Another fascinating post from Bill de hÓra, this time on URL design for resources:
Let’s take editing some resource, like a document, and let’s look at browsers and HTML forms in particular, which don’t a do a good job of allowing you to cleanly affect resource state. What you would like to do in this suboptimal environment is provide an “edit-uri” of some kind. There are basically 5 options for this; here they are going from most to least desirable
- Uniform method. Alter the state by sending a PUT to the document’s URL. The edit-uri is the resource URL. URL format: http://example.org/document/xyz
- Function passing. Allow the document resource to accept a function as an argument. URL format: http://example.org/document/xyz?f=edit
- Surrogate. Create another resource that will accept edits on behalf of the document. URL format: http://example.org/document/xyz/edit
- CGI/RPC explicit: send a POST to an “edit-document” script passing the id of the document as a argument. URL format: http://example.org/edit-document?id=xyz
- CGI/RPC stateful: send a POST to an “edit-document” script and fetch the id of the document from server state, or a cookie. URL format: http://example.org/edit-document
My current task at work is to look at how to add RDFa to a website that is completely driven by “CGI/RPC explicit” URLs. That includes URLs for the resources themselves, by the way, we’re not even talking about edit URLs here. Take a look at the URL for this page, for example (this isn’t the actual website that I’m working on, but it’s more or less the same in terms of URL design). The URL is
So here I am trying to construct RDF examples, and all the URLs look like this mess. What URI am I supposed to use in RDF to talk about the resource itself, rather than a particular view (table of contents, actual content, etc) of that resource?
In this case, the thing that identifies the resource in the URL is the value of the
ActiveTextDocId request parameter: you can do
and see the same legislation; this could be mapped to a resource-oriented URL such as
very easily. It isn’t, but it could.
However, doing that, you do lose some context about what the original search was that led you to this page. In the case of the above URI, the fact that I searched for all 2007 legislation with “wine” in the title gets lost. And this is important because the breadcrumb on the page has to take me back to that original search.
Now, you could argue that this is bad website design: after all, you can navigate back to a search page using *gasp* the Back button, and not doing so just adds unnecessary items to your history. But what about providing previous and next links for navigating through the items found in a search? There, surely, you do need some state information that indicates how we got to this particular item?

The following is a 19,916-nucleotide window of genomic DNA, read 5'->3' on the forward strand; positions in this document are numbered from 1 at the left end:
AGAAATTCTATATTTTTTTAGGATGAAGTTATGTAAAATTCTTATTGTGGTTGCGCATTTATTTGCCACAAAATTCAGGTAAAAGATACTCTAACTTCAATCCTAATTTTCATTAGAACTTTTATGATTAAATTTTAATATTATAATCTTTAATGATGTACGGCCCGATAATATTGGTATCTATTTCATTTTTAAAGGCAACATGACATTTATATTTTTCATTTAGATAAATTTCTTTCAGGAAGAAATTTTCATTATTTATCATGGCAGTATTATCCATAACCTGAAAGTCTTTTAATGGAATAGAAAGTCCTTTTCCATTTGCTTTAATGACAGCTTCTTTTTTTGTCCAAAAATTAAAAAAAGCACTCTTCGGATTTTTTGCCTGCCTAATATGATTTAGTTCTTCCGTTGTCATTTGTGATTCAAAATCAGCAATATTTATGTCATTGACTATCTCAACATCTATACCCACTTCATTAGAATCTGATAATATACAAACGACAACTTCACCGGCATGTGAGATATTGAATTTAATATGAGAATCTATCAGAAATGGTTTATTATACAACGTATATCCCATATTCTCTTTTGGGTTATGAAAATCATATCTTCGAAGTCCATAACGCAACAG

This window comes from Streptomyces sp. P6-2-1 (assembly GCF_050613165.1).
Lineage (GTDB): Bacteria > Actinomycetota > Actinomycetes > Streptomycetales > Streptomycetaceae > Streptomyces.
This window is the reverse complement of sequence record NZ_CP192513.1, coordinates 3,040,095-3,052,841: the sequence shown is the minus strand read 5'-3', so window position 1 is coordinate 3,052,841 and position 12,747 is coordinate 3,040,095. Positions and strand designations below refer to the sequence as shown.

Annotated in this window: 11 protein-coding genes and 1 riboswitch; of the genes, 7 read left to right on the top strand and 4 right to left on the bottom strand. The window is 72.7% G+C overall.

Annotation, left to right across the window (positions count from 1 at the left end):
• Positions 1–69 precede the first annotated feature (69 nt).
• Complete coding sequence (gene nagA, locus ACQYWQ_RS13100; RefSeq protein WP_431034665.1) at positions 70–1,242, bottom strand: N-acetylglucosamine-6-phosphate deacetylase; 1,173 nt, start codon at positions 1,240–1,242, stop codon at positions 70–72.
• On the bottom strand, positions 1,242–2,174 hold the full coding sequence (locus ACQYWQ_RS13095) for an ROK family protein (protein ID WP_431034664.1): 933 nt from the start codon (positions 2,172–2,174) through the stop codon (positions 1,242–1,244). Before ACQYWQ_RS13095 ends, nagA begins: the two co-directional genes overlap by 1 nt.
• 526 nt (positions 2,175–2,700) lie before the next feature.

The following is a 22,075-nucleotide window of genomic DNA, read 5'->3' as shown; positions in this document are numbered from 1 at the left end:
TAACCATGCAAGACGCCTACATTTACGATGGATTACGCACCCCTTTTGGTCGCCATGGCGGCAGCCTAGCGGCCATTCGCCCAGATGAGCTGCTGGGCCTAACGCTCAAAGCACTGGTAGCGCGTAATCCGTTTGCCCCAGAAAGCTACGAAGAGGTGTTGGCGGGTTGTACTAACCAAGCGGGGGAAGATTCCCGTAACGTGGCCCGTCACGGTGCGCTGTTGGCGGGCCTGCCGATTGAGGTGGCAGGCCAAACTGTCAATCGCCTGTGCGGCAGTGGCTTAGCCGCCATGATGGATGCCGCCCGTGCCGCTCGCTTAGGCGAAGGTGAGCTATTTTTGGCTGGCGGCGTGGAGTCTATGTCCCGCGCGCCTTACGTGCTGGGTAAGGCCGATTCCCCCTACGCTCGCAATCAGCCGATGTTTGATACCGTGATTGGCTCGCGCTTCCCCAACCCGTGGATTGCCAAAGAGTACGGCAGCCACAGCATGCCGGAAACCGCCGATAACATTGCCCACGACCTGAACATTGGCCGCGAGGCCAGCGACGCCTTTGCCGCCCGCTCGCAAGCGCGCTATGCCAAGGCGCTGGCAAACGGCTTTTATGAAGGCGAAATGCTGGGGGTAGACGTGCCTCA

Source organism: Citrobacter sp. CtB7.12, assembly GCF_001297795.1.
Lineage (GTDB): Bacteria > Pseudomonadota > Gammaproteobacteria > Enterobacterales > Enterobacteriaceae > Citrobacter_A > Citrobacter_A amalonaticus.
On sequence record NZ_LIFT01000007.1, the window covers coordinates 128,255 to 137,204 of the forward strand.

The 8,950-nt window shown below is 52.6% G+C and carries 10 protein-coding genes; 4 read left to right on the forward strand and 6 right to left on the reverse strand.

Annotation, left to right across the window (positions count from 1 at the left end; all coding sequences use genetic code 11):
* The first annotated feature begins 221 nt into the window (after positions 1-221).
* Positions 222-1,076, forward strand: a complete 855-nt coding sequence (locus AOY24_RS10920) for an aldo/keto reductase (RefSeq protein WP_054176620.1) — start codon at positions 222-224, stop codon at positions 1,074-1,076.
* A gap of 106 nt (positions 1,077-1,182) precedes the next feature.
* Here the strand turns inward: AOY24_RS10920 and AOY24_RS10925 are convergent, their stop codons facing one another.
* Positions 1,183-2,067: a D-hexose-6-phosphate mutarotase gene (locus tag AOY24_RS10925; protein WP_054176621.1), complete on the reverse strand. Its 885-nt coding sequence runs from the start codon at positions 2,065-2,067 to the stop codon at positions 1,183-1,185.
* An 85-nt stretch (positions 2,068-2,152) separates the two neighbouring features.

Well, no. When you’re navigating through the results of a search, the primary resource that you’re viewing is the collection of items that have been identified by the search. Even if you’re just viewing one of the items in that collection, if the collection still matters then that item should be viewed as just a subresource of the collection.
In this case, the search has three fields — title, year and (legislation) number — so the search URL has three parts after the initial one. The general scheme (using URI template syntax) is
So here, I could use
as a URL that would give me a list of all the 2007 legislation with any number whose title contained “wine”, and then
would show me the first piece of legislation found in the context of that search, with a next button taking me to
An individual resource itself could occur in many searches, and thus you would get many URLs for the resource in the context of those particular searches, but that’s OK so long as there is one URI that identifies the resource itself. You should link to the actual resource from the page, of course, both in a
<link> in the header and a
<a> in the body (it feels like there should be a “this is the real resource” value for the
rel attribute of
<a>, but I don’t know of one).
The kind of URL above works fine when you have a fixed number of fields for searches, but what if you’re doing more complicated searches: something that requires a proper query language? Well, you can stuff a query language into a URL. See Dare Obasanjo’s comparison of Google and Astoria APIs for queries to see what that looks like.
Alternatively, several years ago Paul Prescod introduced me to the notion that the query itself is a resource — it’s something that you’ll probably want to save and edit — and can be assigned a unique identifier in the same way as other resources. So you visit
to create a new query, which gets assigned the URL
and you can then visit that page to see a list of the results of the query. Unlike with a simple search, the query parameters themselves don’t get used in the URL: they’re stored on the server. So you can’t hack the URL to change the query, but you do have a simple URL that you can easily share with other people if you want to.